Nikitha SambamurthyNikitha Sambamurthy is a Ph.D. student in the School of Engineering Education at Purdue. Her current research interests include the use of eLearning and video games for developing engineering skills.





Tasha ZephirinTasha Zephirin is a Ph.D. student in the School of Engineering Education at Purdue University. She is a Trainee in the National Science Foundation sponsored Integrative Graduate Education and Research Training in Magnetic and Nanostructured Materials (IGERT-MNM) program—a collaborative effort between Purdue University, Cornell University and Norfolk State University. Her research interests include incorporating insights from educational research, international and global education to best advise the development and assessment of STEM education programs to diverse audiences across the education continuum (e.g. community members, K-12 students, undergraduate students, graduate students, and industry professionals) in different international contexts.




Former Cox Research Group Members



Osman Cekic, Ph.D., worked as a Postdoctoral Research Assistant in the Cox Research Group. He obtained a Ph.D. in higher education and student affairs from Indiana University, a master’s degree in secondary school administration from the University of Arkansas at Fayetteville, and a Bachelor's degree in educational administration and planning from Ankara University in Turkey. His dissertation title is Responsibility Center Management and Cultural Change at a Public Higher Education Institution. He previously worked at the Indiana Education Policy Center and as graduate assistant to the vice president for enrollment services for Indiana University. Osman’s research interests include higher education policy, finance and the linkages between budget and organizational culture, and college student retention. In his previous appointments, Osman has worked with the Integrated Postsecondary Education Data System (IPEDS) and finance and financial aid data, and he continues to explore these subjects. Currently, Dr. Cekic works as a research assistant at Canakkale Onsekiz Mart University, Faculty of Education in Turkey, where he continues to explore issues related to science and engineering at the graduate level.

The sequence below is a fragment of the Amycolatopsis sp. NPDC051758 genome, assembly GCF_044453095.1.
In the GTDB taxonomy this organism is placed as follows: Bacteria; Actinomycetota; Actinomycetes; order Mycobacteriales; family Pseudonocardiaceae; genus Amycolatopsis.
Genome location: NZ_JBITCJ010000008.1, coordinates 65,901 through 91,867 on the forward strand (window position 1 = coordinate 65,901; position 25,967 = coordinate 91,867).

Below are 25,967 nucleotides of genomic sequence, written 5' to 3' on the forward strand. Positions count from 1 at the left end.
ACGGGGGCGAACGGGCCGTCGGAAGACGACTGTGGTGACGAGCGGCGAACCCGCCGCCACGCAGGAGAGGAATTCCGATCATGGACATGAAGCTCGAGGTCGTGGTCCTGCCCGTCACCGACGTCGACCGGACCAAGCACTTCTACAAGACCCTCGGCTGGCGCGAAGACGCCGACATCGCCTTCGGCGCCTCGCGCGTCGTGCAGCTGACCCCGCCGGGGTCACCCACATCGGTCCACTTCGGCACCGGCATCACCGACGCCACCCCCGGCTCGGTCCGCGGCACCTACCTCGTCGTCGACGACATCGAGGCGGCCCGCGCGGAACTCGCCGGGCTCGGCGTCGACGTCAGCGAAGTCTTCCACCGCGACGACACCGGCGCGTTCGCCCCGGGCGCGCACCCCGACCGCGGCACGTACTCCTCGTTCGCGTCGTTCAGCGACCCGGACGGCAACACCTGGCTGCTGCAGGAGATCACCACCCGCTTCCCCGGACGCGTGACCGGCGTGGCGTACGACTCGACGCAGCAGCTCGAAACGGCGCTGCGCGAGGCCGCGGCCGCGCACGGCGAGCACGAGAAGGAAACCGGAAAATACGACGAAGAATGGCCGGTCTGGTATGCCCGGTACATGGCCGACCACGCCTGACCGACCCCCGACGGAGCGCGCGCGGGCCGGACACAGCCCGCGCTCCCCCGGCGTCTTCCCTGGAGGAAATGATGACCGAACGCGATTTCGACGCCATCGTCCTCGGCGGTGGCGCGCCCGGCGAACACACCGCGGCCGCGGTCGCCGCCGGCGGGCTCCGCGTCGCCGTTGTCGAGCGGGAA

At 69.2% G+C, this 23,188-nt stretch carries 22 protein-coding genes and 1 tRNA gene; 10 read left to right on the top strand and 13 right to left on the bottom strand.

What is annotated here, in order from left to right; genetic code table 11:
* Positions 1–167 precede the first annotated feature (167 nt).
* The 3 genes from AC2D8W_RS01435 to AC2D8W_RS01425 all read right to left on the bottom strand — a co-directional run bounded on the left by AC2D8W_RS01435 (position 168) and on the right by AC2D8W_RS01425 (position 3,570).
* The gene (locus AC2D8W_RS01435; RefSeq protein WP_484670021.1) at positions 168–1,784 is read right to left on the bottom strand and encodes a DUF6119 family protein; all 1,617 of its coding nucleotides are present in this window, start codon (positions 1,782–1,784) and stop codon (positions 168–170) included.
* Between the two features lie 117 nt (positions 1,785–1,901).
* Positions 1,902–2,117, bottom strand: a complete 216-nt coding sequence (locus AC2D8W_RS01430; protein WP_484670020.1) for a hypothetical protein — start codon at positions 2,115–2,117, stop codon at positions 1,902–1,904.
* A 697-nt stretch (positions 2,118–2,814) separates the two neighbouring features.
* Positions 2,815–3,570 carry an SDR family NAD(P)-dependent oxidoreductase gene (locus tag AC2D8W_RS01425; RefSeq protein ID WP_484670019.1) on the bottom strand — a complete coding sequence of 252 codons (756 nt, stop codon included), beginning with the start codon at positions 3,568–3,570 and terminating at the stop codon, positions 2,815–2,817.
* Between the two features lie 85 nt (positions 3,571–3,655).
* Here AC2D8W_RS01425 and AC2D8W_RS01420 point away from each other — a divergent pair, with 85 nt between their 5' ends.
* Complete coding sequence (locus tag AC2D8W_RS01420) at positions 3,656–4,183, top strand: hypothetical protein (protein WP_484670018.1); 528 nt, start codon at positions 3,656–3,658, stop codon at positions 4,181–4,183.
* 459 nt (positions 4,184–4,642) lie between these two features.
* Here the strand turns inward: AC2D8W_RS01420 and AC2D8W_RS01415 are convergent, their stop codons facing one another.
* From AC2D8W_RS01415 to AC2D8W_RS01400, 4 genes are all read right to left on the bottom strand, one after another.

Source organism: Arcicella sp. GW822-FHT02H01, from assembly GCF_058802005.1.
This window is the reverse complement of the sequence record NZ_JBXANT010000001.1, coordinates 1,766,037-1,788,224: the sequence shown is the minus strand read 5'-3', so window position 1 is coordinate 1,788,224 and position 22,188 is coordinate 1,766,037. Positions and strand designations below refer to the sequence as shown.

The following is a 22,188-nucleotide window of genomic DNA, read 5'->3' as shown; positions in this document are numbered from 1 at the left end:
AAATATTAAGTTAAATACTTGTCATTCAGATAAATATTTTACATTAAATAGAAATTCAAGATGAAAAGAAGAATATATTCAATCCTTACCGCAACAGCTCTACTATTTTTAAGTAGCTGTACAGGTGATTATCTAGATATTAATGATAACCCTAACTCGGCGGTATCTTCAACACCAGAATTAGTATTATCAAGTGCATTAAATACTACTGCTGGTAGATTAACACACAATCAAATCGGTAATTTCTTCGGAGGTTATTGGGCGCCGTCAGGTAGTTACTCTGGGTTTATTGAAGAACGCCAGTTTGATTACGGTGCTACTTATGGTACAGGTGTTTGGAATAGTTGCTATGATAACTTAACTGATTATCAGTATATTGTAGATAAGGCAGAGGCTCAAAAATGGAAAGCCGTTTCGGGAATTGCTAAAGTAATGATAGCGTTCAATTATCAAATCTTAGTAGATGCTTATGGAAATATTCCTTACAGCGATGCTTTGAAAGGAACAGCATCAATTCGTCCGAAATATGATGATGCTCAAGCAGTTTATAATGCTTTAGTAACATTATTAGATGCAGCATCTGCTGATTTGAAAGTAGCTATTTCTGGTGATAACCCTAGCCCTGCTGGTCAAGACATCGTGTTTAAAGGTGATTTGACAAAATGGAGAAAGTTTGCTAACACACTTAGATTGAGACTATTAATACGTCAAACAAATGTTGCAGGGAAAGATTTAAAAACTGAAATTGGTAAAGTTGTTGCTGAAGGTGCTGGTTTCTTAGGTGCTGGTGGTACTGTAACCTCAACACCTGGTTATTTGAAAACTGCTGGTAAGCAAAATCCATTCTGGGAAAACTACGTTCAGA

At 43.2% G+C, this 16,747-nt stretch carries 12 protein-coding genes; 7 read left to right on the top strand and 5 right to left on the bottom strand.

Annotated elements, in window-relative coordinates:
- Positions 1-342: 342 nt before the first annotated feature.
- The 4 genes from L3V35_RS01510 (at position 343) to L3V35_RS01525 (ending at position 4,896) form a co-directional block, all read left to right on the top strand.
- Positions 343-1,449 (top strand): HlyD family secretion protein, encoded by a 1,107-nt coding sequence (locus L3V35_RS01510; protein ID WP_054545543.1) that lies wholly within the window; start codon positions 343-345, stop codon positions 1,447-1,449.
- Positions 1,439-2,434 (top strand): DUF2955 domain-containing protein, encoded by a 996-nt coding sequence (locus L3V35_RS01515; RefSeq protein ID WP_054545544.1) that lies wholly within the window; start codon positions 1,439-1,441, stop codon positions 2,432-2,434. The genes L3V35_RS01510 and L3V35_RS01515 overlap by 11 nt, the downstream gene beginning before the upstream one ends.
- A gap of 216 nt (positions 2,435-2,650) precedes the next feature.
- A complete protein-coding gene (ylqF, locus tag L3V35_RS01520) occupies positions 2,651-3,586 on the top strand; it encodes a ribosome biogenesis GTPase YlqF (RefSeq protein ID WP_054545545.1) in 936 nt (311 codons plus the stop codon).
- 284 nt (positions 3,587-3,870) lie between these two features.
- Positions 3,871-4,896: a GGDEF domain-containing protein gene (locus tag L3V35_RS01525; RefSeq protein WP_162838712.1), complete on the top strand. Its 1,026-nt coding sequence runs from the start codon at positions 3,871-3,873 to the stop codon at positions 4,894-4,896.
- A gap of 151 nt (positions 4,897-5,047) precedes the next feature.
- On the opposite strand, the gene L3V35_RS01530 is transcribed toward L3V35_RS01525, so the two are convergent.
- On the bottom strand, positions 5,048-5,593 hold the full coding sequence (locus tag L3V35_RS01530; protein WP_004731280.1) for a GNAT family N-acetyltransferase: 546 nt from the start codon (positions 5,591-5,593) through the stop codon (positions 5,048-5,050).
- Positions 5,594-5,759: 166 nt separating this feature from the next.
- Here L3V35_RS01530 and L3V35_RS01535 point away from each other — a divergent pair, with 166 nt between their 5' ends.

Nathan McNeill. Ph.D., worked as a Graduate Research Assistant in the Cox Research group. He currently is a postdoctoral associate in the Department of Materials Science and Engineering at the University of Florida where he is studying the factors that contribute to success in open-ended problem solving. He graduated with a Ph.D. in engineering education from Purdue, a M.S. in mechanical engineering from The Georgia Institute of Technology, and a B.S. in engineering from Walla Walla University. Before entering graduate school, Nathan spent six years working for a small engineering firm designing equipment for the aggregate and mining industries in western Canada and the United States. He has also spent a summer doing thermodynamic studies of robotic petroleum drilling tools for Schlumberger at their product development centre in Paris, France. Nathan has experience teaching high school physics, elementary school science, and English to young professionals in China. As a Ph.D. student at Purdue University, Nathan worked with Dr. Cox on developing a direct observation instrument to collect data on the implementation of non-traditional teaching methods in laboratory classes taught by graduate teaching assistants. His dissertation is titled Global Engineering Education Programs: More Than Just International Experiences. After graduation, he worked as a postdoctoral researcher at the University of Florida. He is currently an Instructor in the Department of Mechanical Engineering at Colorado Mesa University.


Rocio Del Carmen Chavela Guerra, Ph.D., worked as a Graduate Research Assistant in the Cox Research Group. Before pursuing her doctorate in engineering education, she held an appointment as an instructor at the Universdidad de las Americas Puebla in the department of chemical engineering. She has worked with Dr. Cox on the creation of a pedagogical course for first-year engineering graduate teaching assistants, "Effective Teaching Of Engineering: Linking Theory And Practice." She also have surveyed undergraduate engineering students about their perceptions of GTA instruction and has interviewed GTAs about their roles as TAs. At Purdue, she was selected as a National Academy of Engineering Engineering Education Graduate Fellow and represented Purdue at the January 2011 Emerging Leaders Conference in new York City. Her dissertation is titled Faculty Development Units at Mexican Higher Education Institutions: A Descriptive Study of Characteristics, Common Practices, and Challenges. She is currently Manager of Faculty Development within the Office of Outreach and Engagement Activities at the American Society for Engineering Education.